I sense an ache in the American Spirit that echoes across tragic episodes of the past, wherein the unrequited despair of a generation wracked by war abroad and violent social protests at home is trying its best to connect to today’s senseless bloodshed of innocents, all in the name of a “wokeness” meant to shift history and the role of the church in relation to history.
Where the church currently finds itself exposes its inability or hesitancy to respond to it all. The deafening silence leaves the many thousands gone without a voice or measure of truth that offers the change needed to make a real difference in the world.
A string of violent incidents stretching across the past decade has challenged the utopian call of “hope” that seemed to bridge a decades-old dream to a promise not yet realized. An elite few adopted a theology of liberation that seeks to reconcile the black experience with that of faith, while the masses of poor and black people outside of it drifted further and further away from the shores of a gospel promise that once held back the rage spilling onto the streets of their communities.
The radicalism of a post-King era has found its way into the academy, politics, and the church. Freedom riders and freedom fighters became professors, politicians, and theologians. The Academy and the Legislature were slowly and methodically coming together to create a new type of church: one that produced a radical gospel of black power that became the black church.
This black church is not the church of our forefathers — the church that sat at the center of the community, the moral compass around which all things ethical revolved. This is not to valorize that old rugged cross, which is a given, but to situate it in such a way that when that church was called to pray and plead the blood, something happened. It had power, a power this world does not know. It’s God’s power. It is not black power. Black power is an intellectual contrivance. It doesn’t plead the blood; it requires blood.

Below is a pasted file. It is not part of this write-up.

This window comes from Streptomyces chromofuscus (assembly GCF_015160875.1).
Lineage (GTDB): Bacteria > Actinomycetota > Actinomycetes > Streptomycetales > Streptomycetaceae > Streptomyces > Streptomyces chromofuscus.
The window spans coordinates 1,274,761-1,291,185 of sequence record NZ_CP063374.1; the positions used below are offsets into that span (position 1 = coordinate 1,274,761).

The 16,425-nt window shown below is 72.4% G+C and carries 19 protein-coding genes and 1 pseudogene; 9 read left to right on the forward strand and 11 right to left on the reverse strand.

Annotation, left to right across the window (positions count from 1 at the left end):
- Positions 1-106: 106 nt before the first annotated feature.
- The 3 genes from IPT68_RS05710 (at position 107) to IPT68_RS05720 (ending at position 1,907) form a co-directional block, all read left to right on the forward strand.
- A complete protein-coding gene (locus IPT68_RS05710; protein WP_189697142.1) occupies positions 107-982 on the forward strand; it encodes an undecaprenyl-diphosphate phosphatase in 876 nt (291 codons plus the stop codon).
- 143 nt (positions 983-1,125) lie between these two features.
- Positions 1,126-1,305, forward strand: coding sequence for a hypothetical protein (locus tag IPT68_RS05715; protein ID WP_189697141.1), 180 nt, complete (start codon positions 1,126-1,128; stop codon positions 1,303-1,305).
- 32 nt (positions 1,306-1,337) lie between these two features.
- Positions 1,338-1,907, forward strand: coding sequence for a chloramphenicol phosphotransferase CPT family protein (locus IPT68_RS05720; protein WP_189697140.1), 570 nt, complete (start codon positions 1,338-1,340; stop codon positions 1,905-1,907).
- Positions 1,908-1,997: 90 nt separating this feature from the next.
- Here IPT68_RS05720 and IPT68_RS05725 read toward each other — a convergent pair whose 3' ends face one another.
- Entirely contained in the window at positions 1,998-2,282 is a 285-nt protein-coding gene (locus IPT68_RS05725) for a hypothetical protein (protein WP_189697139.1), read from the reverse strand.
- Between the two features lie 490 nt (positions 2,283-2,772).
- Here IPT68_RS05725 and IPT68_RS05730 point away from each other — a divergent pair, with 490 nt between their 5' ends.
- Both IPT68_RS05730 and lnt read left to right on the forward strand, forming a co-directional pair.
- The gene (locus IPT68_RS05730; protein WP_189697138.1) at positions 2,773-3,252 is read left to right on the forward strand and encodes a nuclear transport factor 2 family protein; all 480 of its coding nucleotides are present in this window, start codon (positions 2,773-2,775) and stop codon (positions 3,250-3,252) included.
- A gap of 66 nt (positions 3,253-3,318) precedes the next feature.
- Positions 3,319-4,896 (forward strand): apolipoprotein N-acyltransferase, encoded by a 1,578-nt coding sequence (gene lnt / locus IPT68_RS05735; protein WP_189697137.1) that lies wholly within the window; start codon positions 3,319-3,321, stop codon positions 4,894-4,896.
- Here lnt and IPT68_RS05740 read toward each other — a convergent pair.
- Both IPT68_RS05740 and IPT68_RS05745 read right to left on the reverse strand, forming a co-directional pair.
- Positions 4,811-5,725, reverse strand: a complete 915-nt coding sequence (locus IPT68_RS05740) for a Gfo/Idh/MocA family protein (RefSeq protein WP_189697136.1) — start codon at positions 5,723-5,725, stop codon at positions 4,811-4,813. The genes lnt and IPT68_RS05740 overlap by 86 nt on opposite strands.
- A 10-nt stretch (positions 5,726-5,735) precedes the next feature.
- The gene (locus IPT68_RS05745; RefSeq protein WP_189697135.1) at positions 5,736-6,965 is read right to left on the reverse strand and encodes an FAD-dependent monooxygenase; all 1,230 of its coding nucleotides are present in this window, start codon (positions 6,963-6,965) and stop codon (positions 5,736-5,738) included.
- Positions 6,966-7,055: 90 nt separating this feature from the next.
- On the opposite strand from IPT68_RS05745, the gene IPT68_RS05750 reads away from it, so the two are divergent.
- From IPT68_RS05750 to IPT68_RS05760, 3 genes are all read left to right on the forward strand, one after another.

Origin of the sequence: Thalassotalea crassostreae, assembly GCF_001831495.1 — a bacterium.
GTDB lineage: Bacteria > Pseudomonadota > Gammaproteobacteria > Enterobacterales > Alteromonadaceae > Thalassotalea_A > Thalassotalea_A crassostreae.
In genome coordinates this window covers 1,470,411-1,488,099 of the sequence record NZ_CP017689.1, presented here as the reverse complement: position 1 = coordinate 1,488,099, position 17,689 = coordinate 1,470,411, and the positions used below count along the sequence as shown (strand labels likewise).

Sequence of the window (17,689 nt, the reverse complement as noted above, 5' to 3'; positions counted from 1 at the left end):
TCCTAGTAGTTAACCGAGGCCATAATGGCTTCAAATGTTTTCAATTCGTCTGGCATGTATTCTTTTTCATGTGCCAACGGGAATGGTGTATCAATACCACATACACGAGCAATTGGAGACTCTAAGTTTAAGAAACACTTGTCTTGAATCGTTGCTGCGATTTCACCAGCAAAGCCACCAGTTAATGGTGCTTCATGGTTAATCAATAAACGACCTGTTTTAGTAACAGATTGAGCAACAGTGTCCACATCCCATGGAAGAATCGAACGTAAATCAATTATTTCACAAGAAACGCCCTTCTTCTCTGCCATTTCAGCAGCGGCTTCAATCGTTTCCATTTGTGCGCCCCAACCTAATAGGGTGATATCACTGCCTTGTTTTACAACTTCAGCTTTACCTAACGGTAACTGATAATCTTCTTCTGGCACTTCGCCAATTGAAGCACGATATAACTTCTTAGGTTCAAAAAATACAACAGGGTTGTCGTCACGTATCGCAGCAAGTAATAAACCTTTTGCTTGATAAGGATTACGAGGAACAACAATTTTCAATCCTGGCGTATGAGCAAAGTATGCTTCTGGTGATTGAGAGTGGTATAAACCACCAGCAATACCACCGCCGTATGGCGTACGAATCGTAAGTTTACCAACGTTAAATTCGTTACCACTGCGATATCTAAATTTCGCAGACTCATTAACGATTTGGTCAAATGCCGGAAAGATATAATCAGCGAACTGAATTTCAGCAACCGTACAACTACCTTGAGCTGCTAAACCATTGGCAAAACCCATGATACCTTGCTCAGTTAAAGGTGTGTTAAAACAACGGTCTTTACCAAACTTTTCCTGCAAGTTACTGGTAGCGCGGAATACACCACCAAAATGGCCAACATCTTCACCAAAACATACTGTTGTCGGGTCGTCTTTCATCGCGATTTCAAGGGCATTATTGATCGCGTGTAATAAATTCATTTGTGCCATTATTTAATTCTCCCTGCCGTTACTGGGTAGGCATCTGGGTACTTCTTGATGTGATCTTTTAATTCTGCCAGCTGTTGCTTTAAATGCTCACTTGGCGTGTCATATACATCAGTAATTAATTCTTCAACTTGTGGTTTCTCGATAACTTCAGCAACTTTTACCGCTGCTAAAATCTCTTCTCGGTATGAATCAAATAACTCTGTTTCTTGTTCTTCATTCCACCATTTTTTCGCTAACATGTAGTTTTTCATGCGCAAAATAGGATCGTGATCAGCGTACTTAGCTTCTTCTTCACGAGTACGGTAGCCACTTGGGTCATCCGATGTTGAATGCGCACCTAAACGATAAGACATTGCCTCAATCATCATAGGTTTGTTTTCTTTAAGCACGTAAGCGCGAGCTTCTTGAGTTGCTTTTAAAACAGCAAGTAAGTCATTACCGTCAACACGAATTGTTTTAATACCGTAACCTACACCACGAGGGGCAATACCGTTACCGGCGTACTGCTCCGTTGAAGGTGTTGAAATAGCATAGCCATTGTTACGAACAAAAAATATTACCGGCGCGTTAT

What was asked of that old church, the one where people organized, where prayer went forth, the where the “Bible says…” is what the people believed was the bedrock of the community. Subsequently, things changed, and the changes benefited the many and the few, the rich and the poor. What was asked of that old church was done through, by, and with the Bible. Yet, the church’s relevance and its power gave way to something new.
That something new required a new gospel, a gospel enabled by rage that left the old church behind. What was asked of the church was found in the academy and the Congress, places far from the center of a community that first gave it life and is now being asked — once again — to protect life.
The “black church” that seeks relevance in the public square has compromised its core values and traded its ability to plead the blood for supporting the shedding of the blood of innocents and a legislative dependency not meant to make the most innocent in our community safe.
What we now ask of the church is no different from what has always been asked of it. But the response is markedly different. The blood, which we no longer plead but allow to be shed without protest or appeal, has created a moral dilemma that threatens the safety of the most vulnerable of us and resists our greatest God-given hopes. As such, the mantle of change that leaders of the past hoped would happen, and a newer community that sought answers, remains unclaimed. What we ask of the church should still come with the understanding that it is the blood already shed on Calvary that is more than enough to redeem the bloodshed of the many thousands gone and can save the many thousands to come. What we ask of the church is to strike the mantle of change in the waters flowing at the foot of that old rugged cross from which the power of transformation flows.
Dr. Eddie L. Kornegay, Jr. is a Distinguished Graduate of Chicago Theological Seminary, the first to earn the Doctor of Philosophy in the history of that institution; and the author of The Declaration: A Revelation Primer for Transforming Prison Ministry, 2ed. He resides in Chicago, IL, and works in faith-based community transformation, reentry, workforce advocacy, and justice reform.